Maybe something is lost in translation: 4-year-old’s death a misadventure

Kids dying from foodborne illness hits me like a punch in the gut. After following illnesses and outbreaks for 15 years I still take pause to think about my kids when I see a tragic story involving children.

Outbreaks rarely end with the classic smoking gun resolution (a genetically matched strain in the food/environment and stool). Epidemiology, in the absence of pathogen matches, is king and uncertainty is reduced with reliable data and statistics. Once a possible food/site match is made, investigators go out to the field and check the food handling out.broken-telephone

A conscientious investigator can talk about possible risk factors in a report – but the subsequent reporting and broken telephone game of sharing the information can bleed potential factors into must-have-happened fact.

A few years ago an environmental health officer shared her concerns about how the story gets changed between the field and the report interpretation. She had investigated a outbreak blamed on poor handwashing shared with me that her notes showed no soap at the time she was in the kitchen a week after the illnesses were reported – that was translated into poor handwashing by the staff at the time of the outbreak.

She felt that was an extrapolation wrought with assumptions.

Folks who used the example didn’t care.

Getting the risk factor story right really matters.

According to the Straits Times a four-year-old boy in Singapore tragically died from salmonellosis and court proceedings point to food handling practices a shopping center food court stall. Based on the coverage, I’m not sure it’s that simple. And I wouldn’t call it a misadventure.

Shayne Sujith Balasubraamaniam, together with his mother and two-year-old sister, came down with food poisoning on Jan 19 this year, a day after his mother had bought food, including tahu goreng and curry chicken, from a nasi padang stall at Kopitiam food court at Northpoint Shopping Centre.

All three were taken brought to Bukit Batok Polyclinic the next day. Shayne was assessed to be severely dehydrated and was prescribed medication.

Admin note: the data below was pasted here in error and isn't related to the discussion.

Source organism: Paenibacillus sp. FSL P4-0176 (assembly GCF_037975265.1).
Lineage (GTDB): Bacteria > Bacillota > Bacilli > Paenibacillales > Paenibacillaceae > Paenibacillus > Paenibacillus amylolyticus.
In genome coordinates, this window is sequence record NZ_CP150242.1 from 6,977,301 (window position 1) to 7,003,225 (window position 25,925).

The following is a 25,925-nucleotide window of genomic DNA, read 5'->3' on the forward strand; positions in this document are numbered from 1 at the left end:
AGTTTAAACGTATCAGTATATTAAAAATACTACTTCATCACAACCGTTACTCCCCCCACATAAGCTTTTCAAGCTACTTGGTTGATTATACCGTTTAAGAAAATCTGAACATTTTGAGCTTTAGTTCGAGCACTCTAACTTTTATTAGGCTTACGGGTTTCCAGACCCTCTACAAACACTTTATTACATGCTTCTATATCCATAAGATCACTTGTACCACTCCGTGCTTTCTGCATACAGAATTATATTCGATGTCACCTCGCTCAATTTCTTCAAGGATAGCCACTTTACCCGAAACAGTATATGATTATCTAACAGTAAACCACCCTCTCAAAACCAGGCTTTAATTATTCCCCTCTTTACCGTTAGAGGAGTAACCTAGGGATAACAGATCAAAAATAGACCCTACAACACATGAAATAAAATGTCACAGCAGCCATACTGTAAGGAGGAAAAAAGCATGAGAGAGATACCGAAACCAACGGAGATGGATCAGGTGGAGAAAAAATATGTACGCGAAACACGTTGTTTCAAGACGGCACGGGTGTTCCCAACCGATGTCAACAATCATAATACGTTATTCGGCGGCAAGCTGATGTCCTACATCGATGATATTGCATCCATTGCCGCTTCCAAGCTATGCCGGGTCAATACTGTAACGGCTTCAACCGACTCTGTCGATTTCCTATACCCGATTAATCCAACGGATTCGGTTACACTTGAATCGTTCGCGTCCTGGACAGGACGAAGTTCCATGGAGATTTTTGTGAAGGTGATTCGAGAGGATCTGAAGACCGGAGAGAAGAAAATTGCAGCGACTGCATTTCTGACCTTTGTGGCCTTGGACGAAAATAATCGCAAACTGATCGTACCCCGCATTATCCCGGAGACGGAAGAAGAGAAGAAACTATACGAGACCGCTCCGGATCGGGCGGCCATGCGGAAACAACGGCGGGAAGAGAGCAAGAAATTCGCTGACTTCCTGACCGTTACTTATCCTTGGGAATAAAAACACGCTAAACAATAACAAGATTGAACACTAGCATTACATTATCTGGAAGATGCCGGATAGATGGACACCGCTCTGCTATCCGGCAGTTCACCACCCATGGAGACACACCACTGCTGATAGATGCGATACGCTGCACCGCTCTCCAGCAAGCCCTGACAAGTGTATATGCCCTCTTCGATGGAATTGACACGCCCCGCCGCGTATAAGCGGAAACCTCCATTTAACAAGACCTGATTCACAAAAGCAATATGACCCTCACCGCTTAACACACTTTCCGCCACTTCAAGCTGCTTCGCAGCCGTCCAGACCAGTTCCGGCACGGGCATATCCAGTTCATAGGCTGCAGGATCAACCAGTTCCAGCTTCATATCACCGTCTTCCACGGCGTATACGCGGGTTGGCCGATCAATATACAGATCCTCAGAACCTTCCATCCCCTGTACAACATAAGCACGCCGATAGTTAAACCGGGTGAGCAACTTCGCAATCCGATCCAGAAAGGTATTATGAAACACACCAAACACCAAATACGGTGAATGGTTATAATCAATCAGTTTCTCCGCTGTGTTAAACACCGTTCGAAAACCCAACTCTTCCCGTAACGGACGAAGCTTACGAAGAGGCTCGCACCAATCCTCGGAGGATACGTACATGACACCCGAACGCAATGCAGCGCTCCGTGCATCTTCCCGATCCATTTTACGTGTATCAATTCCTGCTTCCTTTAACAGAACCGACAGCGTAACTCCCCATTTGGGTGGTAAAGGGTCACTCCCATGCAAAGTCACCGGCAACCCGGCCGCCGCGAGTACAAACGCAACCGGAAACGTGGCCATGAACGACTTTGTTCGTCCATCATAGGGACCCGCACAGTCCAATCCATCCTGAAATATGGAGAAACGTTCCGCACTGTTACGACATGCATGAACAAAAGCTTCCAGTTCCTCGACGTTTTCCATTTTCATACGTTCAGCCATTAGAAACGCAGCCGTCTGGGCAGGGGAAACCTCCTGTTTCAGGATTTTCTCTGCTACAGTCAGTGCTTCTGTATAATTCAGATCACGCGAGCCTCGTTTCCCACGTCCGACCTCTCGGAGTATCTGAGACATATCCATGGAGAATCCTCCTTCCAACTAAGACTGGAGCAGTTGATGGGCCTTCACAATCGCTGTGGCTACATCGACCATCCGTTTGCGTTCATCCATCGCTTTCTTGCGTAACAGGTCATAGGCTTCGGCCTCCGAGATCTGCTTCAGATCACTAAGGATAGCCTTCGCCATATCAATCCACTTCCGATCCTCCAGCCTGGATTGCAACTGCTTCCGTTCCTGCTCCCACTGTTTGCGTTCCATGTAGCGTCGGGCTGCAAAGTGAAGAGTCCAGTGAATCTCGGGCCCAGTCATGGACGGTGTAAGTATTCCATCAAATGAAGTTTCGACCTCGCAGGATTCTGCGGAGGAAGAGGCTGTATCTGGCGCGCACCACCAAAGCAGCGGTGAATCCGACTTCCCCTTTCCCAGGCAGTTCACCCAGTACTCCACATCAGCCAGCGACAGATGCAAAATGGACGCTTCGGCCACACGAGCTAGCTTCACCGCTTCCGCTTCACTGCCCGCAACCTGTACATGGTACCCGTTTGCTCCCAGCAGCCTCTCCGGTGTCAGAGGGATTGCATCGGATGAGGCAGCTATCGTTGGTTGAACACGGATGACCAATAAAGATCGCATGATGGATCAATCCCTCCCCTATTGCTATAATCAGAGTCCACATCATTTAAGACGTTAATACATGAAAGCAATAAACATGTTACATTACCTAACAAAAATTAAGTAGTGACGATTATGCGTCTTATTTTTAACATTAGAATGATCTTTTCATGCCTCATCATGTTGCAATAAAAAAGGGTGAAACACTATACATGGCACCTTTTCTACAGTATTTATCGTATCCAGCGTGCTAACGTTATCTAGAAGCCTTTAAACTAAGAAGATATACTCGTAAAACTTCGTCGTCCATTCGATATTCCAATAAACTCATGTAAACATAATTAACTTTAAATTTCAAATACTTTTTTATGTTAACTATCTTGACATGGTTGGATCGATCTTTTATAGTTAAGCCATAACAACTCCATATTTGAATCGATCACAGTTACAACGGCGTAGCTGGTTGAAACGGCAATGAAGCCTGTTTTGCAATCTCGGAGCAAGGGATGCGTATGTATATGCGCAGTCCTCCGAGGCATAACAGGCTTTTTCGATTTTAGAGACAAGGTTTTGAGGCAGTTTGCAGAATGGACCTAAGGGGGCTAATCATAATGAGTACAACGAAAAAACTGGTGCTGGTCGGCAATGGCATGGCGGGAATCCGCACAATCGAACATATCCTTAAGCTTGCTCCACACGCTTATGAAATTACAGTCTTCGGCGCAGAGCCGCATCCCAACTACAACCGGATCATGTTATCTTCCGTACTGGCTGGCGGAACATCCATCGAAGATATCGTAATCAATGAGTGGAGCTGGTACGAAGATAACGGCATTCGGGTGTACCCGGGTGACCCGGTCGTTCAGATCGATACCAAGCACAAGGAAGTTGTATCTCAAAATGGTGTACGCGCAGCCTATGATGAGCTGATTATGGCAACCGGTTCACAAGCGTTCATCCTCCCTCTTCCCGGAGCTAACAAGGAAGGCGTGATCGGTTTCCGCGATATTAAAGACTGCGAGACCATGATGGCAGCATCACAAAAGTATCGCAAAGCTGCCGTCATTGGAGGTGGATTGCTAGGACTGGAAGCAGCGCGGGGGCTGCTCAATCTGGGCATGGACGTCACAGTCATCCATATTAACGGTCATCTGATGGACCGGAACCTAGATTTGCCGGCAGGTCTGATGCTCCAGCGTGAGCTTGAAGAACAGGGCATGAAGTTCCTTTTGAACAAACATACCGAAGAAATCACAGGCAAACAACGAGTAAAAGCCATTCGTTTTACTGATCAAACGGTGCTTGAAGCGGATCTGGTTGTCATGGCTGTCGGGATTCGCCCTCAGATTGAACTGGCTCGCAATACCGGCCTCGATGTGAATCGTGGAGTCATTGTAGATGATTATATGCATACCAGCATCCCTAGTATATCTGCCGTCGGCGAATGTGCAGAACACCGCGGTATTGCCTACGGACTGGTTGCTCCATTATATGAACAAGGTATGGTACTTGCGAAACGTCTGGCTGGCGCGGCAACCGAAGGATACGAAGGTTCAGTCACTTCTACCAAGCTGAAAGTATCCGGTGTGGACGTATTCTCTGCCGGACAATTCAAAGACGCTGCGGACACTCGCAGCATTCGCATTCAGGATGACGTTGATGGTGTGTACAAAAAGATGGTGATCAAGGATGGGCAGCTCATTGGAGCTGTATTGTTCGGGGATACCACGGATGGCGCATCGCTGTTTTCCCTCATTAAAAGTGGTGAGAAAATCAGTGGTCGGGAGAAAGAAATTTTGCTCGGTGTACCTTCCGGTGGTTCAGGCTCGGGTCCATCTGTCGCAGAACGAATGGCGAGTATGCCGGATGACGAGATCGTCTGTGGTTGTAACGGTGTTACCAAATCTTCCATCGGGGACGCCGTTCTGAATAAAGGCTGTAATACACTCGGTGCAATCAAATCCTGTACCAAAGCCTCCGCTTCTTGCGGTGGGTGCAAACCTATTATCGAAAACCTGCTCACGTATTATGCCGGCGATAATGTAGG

He showed apparent signs of recovery, but deteriorated on Jan 22 when his mother found him unconscious at home. He died in hospital about two hours later from salmonella septicaemia.

On Thursday, State Coroner Marvin Bay said in his findings that the boy’s death underscores that careless food handling and inattention to proper hygienic practices can result in catastrophic consequences on young and vulnerable persons. He found the boy’s death to be one of misadventure.

The most significant lapse, the inquiry heard, was the practice of partial cooking and refreezing of chicken parts. The kitchen would receive 80 parts of chicken as a batch. After washing the batch, 60 chicken parts were refrozen for use the next day. They would be stored with plastic bags with other raw food at the freezer, a practice which would encourage cross-infection between the raw and partially cooked food. Swabs from the tongs used to handle food, and the blender found a high concentration of bacteria that exceeded safety limits.

While the post-outbreak investigation demonstrates serious issues with food handling at the business, I’m not sure what was presented is enough to link the salmonellosis. If the stored chicken was partially cooked it implies that it would be further cooked – which if temperatures exceeded 165F would result in a 5-log reduction of Salmonella. Maybe cross contamination between raw and sorta raw chicken is really a factor – especially if there weren’t other illnesses. Or maybe the washing step spread pathogens around the kitchen.

People barfing everywhere: Dozens sick at NAACP annual gala

Public health officials are investigating a possible case of food poisoning that left more than 50 attendees at an NAACP gala with terrible vomiting and diarrhea.

donald-sterling-naacp-honor-withdrawn__oPtTwelve people were taken by ambulance to hospitals and treated for dehydration, officials said. And several more drove themselves to hospitals Saturday night and early Sunday morning after getting sick during a banquet dinner commemorating the closing of the 27th Annual NAACP State Convention.

Among those hospitalized was former Oakland Mayor and Assemblyman Elihu Harris, said George Holland, an attorney who heads the civil rights organization’s Oakland chapter.

More than 300 people, including former San Francisco Mayor and keynote speaker Willie Brown, attended the banquet at the grand ballroom of the Sofitel San Francisco Bay Hotel in Redwood City, Holland said. He didn’t know if Brown had fallen ill.

Several people became sick after eating a dinner that included salmon and salad, Holland said. By 10:30 p.m. attendees were throwing up in the hotel lobby, while more than 20 firefighters and paramedics tended to them.

“It was a terrible scene,” Holland said. “Other hotel guests were very upset.”

Quite a few of the sick were teenagers attending the banquet, Holland said. A 5-year-old also fell ill.

Holland said his wife started vomiting early Sunday, and the illness hit him Monday morning. “I was shivering all day long,” he said.